Core Stories

Marcus the Public Lands Llama: Big Sky Backcountry Hunting

Pressure at 10,000 ft

Many opening-weekends often start the same: high hopes, fresh legs, and sometimes, more ambition than good sense. The first day of Montana’s rifle elk season is no different. With ample access to public lands and a healthy elk population, your average hunter has plenty of reasons to get after it on the first day in Big Sky country.

Knowing they’d be sharing the mountain with their fair share of blaze orange vests, Randy Newberg, Beau Baty of Wilderness Ridge Trail Llamas, and Lucas Burt of Leupold Optics hatched a plan to use the public pressure to their advantage. This meant taking Beau’s skilled trail llamas up to 10,000 ft in the Beaverhead-Deerlodge National Forest and setting up a dry camp right in the middle of the local elk herd’s preferred escape route.

"It's always a little more challenging to hunt a place you've never trekked before, but using llamas gives you a leg up. You can stay longer, hunt harder, and explore more new areas along the way."

Randy Newberg, Hunter

Gaining an Advantage

Using llamas gave the three backcountry hunters several advantages:

  • Compared to horses or mules, llamas consume a lot less. While they’ll still drink daily, they don’t require nearly as much H2O. This meant the three could pack in substantially less water without worrying about finding an additional source along the way – less time replenishing resources equaled more time in the field.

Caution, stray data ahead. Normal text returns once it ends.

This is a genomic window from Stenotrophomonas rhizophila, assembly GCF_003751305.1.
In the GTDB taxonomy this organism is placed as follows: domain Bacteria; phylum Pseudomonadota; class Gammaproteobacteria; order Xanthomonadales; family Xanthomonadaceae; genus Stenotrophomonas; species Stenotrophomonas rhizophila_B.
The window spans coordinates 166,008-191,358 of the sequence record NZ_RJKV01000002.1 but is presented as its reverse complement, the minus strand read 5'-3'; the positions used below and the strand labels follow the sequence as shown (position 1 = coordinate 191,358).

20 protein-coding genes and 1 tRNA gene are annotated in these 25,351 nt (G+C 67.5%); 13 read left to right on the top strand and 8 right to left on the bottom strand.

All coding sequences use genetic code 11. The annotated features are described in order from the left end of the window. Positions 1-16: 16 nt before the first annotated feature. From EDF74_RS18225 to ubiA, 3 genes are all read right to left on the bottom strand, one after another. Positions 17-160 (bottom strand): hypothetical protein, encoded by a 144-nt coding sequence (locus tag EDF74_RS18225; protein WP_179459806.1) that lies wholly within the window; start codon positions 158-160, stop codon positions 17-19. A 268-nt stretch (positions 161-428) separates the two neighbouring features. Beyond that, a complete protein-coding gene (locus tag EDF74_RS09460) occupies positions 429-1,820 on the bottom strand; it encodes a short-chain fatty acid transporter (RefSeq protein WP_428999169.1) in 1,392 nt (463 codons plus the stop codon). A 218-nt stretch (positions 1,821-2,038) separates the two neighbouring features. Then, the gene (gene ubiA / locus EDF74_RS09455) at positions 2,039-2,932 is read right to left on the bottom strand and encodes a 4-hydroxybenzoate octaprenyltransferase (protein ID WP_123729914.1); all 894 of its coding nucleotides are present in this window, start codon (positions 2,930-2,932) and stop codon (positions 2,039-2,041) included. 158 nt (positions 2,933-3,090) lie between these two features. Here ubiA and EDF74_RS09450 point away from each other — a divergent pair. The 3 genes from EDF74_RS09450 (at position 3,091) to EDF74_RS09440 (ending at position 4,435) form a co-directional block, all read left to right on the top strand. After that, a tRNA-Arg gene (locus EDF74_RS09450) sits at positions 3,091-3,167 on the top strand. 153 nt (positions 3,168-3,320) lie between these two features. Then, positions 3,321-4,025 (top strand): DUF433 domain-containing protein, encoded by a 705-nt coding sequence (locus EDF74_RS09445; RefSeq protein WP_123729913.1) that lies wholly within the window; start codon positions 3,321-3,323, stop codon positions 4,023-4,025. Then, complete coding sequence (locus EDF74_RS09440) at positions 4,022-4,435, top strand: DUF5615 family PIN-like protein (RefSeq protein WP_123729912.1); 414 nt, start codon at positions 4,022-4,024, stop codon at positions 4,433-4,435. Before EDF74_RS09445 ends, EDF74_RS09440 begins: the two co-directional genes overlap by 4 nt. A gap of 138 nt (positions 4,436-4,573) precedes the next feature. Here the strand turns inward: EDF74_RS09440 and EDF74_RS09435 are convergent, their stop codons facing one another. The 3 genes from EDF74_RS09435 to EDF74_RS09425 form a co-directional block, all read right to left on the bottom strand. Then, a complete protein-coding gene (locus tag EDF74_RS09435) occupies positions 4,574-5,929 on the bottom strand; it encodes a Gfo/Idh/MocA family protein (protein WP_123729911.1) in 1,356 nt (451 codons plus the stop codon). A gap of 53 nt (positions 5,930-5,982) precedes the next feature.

• The llamas also allowed the crew to pack in a couple extra amenities. While they slept in lightweight backcountry tents, they were able to add a small wall tent and stove to the pack list, which kept them out of the wind during evening meals and helped dry gear, as well.

  • Even though the crew positioned themselves at the top of the ridge, many stalks carried them thousands of feet toward the valley floor. Filling a tag with a llama in tow meant a few less pounds in the pack and a lot less trips carrying meat back to camp.

Like any public land hunting trip, the three experienced successes and failures along the way. The terrain was difficult and the public pressure was even more intense than they’d planned. But the llamas proved invaluable, giving them the advantage they were looking for. You can tune in to Randy Newberg’s YouTube page or watch Leupold’s Fresh Tracks with Randy Newberg on Amazon to see the whole experience come to life over the next couple months.

Discovering The Beaverhead-Deerlodge National Forest


The Beaverhead-Deerlodge National Forest is the largest national forest in Montana. It covers 3.35 million acres of the Big Sky state and lies in eight Southwest Montana counties - Granite, Powell, Jefferson, Deer Lodge, Silver Bow, Madison, Gallatin and Beaverhead. This vast section of public lands offers numerous recreational opportunities year around. You can camp in one of the 50 campgrounds scattered throughout the area or test your backpacking prowess on the Continental Divide National Scenic Trail and Nez Perce Historic Trail.

And, of course, you can take advantage of its ample access during one of Montana’s lengthy hunting seasons.

Where the pavement ends, onX begins. View detailed maps of Beaverhead-Deerlodge National Forest.

Start Mapping

Montana Hunting by the Numbers

  • Almost 30% of Montana belongs to you, while 3.7% of this land is protected wilderness.
  • Approximately 1,300 landowners have enrolled about 7.3 million acres of land in the Block Management Program, which gives hunters access to even more land during hunting season, and, in many cases, right-away access to additional public lands.

  • Montana offers many different hunting opportunities, including whitetail deer, mule deer, elk, antelope, black bear, bison, moose, sheep, mountain goat, mountain lion, turkey, wolf, upland game birds, waterfowl, and furbearer trapping.

  • For more information, you can visit http://fwp.mt.gov.
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